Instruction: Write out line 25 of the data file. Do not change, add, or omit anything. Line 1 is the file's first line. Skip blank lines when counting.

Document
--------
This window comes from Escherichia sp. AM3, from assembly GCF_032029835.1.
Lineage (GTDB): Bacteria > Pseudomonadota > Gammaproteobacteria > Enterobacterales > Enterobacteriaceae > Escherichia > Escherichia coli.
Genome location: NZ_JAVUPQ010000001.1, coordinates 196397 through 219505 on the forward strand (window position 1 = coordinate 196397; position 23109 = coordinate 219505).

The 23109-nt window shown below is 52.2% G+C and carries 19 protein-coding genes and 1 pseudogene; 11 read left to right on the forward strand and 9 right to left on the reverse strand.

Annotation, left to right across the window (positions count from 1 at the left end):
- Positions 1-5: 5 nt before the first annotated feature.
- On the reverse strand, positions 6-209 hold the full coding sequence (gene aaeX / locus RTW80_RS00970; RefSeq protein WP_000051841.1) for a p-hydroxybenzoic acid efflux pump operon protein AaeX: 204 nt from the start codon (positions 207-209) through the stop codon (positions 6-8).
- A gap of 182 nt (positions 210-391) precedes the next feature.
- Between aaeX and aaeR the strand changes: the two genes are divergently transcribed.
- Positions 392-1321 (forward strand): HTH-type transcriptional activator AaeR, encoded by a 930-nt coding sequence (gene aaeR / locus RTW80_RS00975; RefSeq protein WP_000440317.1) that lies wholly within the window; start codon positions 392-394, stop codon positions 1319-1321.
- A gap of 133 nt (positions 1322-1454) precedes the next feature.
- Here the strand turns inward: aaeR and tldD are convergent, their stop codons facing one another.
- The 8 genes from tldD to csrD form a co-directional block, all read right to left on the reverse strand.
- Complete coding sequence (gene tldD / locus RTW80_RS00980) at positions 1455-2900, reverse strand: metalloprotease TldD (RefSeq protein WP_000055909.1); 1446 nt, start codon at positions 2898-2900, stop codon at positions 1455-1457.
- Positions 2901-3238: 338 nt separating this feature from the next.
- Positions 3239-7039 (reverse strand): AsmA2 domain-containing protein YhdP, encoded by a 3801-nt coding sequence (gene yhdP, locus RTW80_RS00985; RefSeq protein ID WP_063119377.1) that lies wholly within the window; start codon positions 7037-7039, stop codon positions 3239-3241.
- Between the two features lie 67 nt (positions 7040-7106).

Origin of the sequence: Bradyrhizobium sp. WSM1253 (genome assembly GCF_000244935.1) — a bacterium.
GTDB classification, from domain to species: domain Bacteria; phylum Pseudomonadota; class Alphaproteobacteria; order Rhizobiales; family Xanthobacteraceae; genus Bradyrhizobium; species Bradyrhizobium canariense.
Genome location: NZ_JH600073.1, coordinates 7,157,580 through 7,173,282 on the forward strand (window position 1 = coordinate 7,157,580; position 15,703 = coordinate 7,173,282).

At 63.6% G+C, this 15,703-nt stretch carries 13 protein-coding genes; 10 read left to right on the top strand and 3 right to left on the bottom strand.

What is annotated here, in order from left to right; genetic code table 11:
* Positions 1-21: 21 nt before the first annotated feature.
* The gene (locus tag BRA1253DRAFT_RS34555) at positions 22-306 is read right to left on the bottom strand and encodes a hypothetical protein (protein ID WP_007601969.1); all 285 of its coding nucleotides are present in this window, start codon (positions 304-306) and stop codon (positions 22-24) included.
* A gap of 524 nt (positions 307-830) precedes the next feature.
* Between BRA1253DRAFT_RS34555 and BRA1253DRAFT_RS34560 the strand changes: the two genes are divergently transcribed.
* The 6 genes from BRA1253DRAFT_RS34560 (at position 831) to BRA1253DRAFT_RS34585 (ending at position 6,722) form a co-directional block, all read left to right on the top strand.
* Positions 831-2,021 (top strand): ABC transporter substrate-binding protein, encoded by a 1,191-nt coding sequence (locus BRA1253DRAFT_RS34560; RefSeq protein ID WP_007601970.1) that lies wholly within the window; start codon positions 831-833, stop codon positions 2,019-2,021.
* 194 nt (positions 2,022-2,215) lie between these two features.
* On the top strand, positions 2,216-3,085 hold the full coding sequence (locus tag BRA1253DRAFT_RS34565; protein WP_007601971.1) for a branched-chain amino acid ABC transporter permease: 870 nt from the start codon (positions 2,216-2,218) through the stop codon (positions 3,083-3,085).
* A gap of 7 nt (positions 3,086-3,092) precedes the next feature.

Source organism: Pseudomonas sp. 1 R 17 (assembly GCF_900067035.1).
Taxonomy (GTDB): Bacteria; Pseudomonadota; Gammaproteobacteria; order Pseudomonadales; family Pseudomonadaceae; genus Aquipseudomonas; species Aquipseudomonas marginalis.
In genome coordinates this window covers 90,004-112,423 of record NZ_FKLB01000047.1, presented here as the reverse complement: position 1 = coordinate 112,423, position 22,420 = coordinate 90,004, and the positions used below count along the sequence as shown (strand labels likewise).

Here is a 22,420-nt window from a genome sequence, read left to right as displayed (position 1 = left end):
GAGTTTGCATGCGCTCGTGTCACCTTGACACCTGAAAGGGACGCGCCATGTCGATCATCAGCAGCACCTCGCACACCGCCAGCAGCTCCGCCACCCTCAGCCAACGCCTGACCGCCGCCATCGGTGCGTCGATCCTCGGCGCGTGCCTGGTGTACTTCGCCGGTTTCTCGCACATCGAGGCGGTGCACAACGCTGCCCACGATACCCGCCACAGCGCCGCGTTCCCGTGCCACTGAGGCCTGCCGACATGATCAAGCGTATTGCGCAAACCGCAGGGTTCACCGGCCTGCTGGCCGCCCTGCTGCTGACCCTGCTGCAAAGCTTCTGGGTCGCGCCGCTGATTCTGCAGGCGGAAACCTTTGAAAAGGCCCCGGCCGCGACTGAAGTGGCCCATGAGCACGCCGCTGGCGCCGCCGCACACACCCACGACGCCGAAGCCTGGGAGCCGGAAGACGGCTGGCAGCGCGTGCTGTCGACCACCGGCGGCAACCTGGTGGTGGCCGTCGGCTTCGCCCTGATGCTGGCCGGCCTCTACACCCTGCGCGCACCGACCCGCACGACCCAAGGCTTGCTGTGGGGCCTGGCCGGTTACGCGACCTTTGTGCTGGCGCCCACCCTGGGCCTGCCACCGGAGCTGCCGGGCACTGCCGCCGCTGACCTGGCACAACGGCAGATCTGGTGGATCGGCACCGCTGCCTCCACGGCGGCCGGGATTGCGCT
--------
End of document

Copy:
* A gap of 524 nt (positions 307-830) precedes the next feature.